"I have an almost religious belief that Mississippi is the birthplace of rock 'n' roll," says Owen Beverly, who named his band Indianola after the small but influential delta town in his home state that produced blues artists like Albert King, Little Arthur Duncan and B.B. King. "It's so important to the evolution of modern rock and pop music. I think the first rock 'n' roll song ever recorded was 'That's All Right' by Arthur Crudup, who was from Forest, Mississippi, before another Mississippi boy named Elvis did a rendition that changed the world," he says. "I can't think of any songwriters who aren't influenced by Mississippi music, whether they know it or not."

Now based in Nashville, the Jackson native finds it more important than ever to represent those roots. One listen to Indianola's debut full-length album, due out this fall, and it's obvious that the pressures of making it in the country music capital haven't swayed his approach. "It's always better to be the black sheep than to get lost in the herd," he says. Beginning with the arena-ready anthem "1960s," Beverly wears his vintage influences on his sleeve, acknowledging the musical past while planting the song firmly in the present with searing guitars and pounding drums.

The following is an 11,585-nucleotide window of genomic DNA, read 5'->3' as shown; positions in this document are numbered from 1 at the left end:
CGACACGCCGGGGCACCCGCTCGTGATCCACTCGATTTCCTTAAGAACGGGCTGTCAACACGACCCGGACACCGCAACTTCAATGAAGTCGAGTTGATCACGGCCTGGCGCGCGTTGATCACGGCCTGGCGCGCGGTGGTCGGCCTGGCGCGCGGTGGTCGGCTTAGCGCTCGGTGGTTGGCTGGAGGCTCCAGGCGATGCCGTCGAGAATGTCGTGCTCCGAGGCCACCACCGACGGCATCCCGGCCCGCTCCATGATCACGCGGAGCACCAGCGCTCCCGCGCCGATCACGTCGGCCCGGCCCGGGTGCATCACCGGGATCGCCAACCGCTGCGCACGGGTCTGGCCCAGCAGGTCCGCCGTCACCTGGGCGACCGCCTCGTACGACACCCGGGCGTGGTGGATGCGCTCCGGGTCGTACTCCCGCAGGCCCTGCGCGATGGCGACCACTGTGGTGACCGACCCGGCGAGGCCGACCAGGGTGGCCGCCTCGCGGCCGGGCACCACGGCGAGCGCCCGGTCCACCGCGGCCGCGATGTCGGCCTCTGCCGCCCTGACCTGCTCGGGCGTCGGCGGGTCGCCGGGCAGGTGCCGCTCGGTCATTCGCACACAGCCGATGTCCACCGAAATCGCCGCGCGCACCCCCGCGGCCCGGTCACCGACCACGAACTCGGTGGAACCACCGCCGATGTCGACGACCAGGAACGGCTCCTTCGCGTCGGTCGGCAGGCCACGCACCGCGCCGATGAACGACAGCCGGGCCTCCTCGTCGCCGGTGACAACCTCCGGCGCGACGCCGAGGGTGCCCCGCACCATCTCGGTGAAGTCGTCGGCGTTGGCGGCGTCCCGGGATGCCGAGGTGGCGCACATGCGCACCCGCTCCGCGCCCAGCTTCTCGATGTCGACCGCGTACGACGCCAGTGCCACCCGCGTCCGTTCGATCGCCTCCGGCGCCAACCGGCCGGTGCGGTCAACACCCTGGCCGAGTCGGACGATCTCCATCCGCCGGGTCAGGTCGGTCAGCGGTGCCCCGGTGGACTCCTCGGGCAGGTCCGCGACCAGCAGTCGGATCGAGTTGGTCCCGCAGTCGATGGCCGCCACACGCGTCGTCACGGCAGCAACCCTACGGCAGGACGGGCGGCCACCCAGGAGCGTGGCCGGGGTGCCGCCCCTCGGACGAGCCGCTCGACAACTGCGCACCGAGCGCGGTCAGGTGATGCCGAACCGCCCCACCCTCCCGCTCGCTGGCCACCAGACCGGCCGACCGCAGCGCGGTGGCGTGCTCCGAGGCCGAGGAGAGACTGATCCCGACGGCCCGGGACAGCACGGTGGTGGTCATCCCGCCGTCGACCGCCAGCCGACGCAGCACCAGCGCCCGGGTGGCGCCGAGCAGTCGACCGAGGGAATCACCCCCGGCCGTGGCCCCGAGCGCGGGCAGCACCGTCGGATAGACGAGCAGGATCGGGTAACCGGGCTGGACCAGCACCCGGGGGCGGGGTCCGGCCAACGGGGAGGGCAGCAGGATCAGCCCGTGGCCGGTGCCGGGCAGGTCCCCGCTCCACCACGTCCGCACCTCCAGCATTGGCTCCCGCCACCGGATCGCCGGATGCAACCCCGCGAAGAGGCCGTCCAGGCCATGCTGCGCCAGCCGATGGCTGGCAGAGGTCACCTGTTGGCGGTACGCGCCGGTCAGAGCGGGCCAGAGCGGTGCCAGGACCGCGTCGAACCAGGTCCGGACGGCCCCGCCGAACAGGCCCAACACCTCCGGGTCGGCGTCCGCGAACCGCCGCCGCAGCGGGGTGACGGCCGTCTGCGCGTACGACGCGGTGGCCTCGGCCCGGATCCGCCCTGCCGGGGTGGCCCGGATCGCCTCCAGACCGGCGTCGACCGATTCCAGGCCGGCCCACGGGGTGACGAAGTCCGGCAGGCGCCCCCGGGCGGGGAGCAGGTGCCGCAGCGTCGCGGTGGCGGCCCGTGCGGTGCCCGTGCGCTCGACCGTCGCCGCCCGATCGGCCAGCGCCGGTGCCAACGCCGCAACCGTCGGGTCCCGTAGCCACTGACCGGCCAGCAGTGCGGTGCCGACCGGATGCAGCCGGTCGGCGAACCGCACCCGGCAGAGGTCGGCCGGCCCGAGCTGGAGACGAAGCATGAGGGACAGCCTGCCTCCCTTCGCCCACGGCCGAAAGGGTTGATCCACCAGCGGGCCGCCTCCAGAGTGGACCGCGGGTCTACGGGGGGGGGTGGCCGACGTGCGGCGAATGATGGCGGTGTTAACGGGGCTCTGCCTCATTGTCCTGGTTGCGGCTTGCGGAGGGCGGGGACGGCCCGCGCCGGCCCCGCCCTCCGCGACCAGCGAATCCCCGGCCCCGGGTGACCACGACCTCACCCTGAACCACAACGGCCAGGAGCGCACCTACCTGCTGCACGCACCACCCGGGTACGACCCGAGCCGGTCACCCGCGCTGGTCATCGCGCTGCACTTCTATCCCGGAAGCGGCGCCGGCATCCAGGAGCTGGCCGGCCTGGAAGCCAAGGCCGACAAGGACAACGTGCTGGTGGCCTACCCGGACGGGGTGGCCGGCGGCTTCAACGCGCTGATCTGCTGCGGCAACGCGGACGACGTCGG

Songs like "Want Me Back" and "Too Good To Be True" put Beverly's powerful, swooning vocals in the spotlight with nods to artists like Roy Orbison, Buddy Holly, and The Everly Brothers that nonetheless feel current. "There's a novelty in digging up the past that feels like excavation. You end up being a filter for everything you dig." he says. "I think using those vintage elements but throwing in some modern edge gives the recordings dimension. If you just make music that sounds like it was written and recorded forty years ago, it turns into a period piece. So I just try to be honest with myself, draw on all of those influences, and put them together in a way that makes them my own."

Beverly teamed up with Michael Trent of Shovels & Rope to produce Indianola's previous EP release, Zero. For the new album, he traveled to South Carolina to record at the band's studio. Trent can be heard singing harmonies on “Mid Century Modern.” Indianola will showcase new music on the road this summer and fall, including dates with Shovels & Rope, Butch Walker, and The Watson Twins. For updated list of tour dates, visit: indianolamusic.com